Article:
Facing the fear

July 24, 2007 (Day 7)
Franz Joseph, New Zealand

A recap of our last night in Queenstown: the Ledge Swing was the scariest thing I’ve done my whole life – including skydiving – and I’m not sure I’ll ever do anything like it again. How it works is, like a bungee, they strap you into a harness and slowly edge you over the side of a cliff on this pully system until you are chilling in the middle of the air, feet dangling over the town below.

Then, when given the signal, you have to pull your own rip chord and go flying through the air. I was scared stiff, literally, and my friends say I didn’t even scream. The flat out fear stifled any chance of an adrenaline rush to lift my spirits (though probably partially due to this cold). But to look at things positively, I did this all in the dark, which made things a little better because I couldn’t see anything below me to tell how high I was.

But onto today…

Today was kind of a strange quick day. We were on the road most of the day until 2 p.m. when we stopped at Fox Glacier. I had previously signed up for the 4-mile hike up to the glacier, which with the way I’ve been feeling, seemed like a daunting task. But despite my setback, in typical Kiwi fashion, it was a really cool experience.

The hike up the glacier definitely tested my fitness. I made it but struggled with my breathing most of the way. I consider myself in fairly good shape, so I can’t imagine the struggle of someone who is not.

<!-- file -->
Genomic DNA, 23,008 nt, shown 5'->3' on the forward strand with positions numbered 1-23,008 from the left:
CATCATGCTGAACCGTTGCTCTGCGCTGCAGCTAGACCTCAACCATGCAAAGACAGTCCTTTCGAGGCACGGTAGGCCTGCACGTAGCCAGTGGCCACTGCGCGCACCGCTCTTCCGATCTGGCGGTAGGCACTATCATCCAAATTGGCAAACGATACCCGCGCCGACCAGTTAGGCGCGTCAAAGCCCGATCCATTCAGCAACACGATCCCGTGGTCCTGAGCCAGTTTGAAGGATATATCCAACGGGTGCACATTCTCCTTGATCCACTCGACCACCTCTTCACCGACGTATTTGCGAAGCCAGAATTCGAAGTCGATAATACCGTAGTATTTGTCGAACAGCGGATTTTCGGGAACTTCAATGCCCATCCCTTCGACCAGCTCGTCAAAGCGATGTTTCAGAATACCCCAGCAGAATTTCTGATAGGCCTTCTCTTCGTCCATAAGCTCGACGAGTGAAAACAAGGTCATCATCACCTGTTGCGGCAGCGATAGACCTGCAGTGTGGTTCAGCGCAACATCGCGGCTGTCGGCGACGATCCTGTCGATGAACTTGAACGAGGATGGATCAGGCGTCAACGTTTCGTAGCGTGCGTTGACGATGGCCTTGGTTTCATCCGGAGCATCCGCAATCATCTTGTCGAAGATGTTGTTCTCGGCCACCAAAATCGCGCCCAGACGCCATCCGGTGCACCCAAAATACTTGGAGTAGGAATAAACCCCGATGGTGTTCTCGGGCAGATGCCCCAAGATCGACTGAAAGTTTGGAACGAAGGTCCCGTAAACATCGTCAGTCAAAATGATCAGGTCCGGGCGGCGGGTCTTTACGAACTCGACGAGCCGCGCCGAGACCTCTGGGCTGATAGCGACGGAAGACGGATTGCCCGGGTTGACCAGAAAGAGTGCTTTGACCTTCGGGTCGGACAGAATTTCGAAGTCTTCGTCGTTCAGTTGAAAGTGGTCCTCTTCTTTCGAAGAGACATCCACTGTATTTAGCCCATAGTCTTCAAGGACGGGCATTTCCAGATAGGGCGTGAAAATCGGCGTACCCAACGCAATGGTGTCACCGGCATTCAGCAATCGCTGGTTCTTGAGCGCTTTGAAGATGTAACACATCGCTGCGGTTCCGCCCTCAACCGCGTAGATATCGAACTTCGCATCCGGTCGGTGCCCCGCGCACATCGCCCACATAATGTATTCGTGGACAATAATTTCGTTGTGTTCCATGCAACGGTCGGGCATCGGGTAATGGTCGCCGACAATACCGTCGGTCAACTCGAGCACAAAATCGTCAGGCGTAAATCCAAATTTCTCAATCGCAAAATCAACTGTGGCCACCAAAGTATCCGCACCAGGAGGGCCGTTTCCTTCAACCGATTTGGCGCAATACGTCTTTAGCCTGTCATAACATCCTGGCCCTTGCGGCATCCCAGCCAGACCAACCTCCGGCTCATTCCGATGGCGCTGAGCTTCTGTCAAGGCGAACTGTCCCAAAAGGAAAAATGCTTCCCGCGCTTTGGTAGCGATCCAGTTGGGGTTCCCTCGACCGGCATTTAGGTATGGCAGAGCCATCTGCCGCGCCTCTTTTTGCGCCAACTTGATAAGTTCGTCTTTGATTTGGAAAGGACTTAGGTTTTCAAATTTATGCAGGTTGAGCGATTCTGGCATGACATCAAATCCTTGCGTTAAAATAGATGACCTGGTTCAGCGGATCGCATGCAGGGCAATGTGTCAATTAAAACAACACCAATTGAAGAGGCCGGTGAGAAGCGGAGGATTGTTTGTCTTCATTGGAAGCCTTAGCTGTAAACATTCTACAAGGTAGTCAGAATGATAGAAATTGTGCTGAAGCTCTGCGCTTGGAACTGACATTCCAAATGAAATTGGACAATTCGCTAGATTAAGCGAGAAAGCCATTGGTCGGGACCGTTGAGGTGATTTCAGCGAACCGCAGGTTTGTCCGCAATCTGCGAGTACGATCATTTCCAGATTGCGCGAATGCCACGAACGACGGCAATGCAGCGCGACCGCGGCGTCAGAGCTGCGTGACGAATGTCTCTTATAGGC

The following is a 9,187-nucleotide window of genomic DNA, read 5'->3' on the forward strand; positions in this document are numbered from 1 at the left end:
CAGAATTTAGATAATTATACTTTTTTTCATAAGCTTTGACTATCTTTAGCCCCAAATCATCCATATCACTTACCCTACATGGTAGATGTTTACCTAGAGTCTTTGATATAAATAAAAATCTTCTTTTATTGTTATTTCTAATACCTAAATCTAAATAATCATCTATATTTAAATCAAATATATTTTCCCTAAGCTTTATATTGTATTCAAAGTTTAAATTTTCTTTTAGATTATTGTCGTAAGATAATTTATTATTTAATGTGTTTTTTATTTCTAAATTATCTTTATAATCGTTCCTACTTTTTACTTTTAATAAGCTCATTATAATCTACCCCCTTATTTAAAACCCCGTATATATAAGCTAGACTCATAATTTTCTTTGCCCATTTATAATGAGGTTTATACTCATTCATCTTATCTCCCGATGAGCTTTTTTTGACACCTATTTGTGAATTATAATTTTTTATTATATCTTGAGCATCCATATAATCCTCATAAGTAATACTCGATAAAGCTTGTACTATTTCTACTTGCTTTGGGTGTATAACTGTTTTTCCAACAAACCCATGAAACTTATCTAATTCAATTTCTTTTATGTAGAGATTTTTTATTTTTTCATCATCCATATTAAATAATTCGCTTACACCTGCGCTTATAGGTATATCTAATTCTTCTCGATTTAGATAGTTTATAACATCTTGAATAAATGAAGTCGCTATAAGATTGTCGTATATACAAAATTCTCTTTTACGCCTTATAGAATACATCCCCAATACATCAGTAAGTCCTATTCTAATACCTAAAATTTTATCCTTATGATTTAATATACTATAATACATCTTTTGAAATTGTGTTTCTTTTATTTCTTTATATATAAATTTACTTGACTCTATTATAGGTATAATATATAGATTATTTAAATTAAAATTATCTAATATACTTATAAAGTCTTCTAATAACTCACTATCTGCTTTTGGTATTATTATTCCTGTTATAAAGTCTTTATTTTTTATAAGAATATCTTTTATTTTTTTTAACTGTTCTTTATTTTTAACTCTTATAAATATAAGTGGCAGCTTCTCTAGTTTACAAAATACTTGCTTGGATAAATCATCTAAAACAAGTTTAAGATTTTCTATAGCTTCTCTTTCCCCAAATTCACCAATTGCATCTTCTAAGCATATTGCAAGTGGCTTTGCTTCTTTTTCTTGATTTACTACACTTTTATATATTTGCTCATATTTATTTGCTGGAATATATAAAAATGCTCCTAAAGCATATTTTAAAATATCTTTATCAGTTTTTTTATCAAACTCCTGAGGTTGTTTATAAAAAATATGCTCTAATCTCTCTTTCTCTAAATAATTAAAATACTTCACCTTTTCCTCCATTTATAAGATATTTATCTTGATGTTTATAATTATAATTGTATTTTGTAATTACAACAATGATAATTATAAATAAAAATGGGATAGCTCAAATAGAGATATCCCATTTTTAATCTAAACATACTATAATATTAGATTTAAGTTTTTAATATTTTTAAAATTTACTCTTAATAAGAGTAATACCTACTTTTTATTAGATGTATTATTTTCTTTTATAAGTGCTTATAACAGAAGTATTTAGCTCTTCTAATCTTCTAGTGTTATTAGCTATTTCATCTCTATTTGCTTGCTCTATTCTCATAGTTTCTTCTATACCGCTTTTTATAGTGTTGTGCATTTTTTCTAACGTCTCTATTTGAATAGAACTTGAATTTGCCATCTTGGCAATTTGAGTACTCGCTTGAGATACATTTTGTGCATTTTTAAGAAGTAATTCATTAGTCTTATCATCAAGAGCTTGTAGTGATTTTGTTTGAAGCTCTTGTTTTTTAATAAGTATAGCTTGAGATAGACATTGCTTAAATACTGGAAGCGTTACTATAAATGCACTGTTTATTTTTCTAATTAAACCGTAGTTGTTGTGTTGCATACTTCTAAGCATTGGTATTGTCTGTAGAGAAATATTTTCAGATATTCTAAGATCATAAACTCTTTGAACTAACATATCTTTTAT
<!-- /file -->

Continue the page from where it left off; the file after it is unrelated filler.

Once we arrived at the top of the glacier, we explored the area for about an hour. The ice was so thick it appeared blue, which our guide Roger explained is because water reflects blue light. But what was really cool was that despite the fact that we were walking on a gigantic block of ice, we could see the green forests surrounding us. Fox Glacier is one of just three thermal glaciers in the world, meaning it exists in not so frigid temperatures. Unlike most glaciers it is not covered by snow but surrounded by a rain forest and during most of the year, people hike it in shorts.

It is also the only glacier in the world that is still growing. I believe Roger said it crawls along at about a meter per day, which, if you are not familiar with glacier paces, is quite a lot. Apparently, every day the guides have to climb up and carve out new steps for the hiking groups because the ice turns over itself so much. You can’t even stand at the base of the glacier because if you were to touch it, it would tumble on top of you.

Besides having to overcome some fitness obstacles, I once again faced the challenge of my fear of heights. On the hike up we traveled over a narrow ledge overlooking a 30-meter drop with not even a chain link rail to prevent me from tumbling over. Needless to say, I pretty much scaled the side of the mountain and held onto the rope that was not so tightly fastened into the side for dear life. (If my mom knew what I was doing today, I think she would have preferred the skydiving.)

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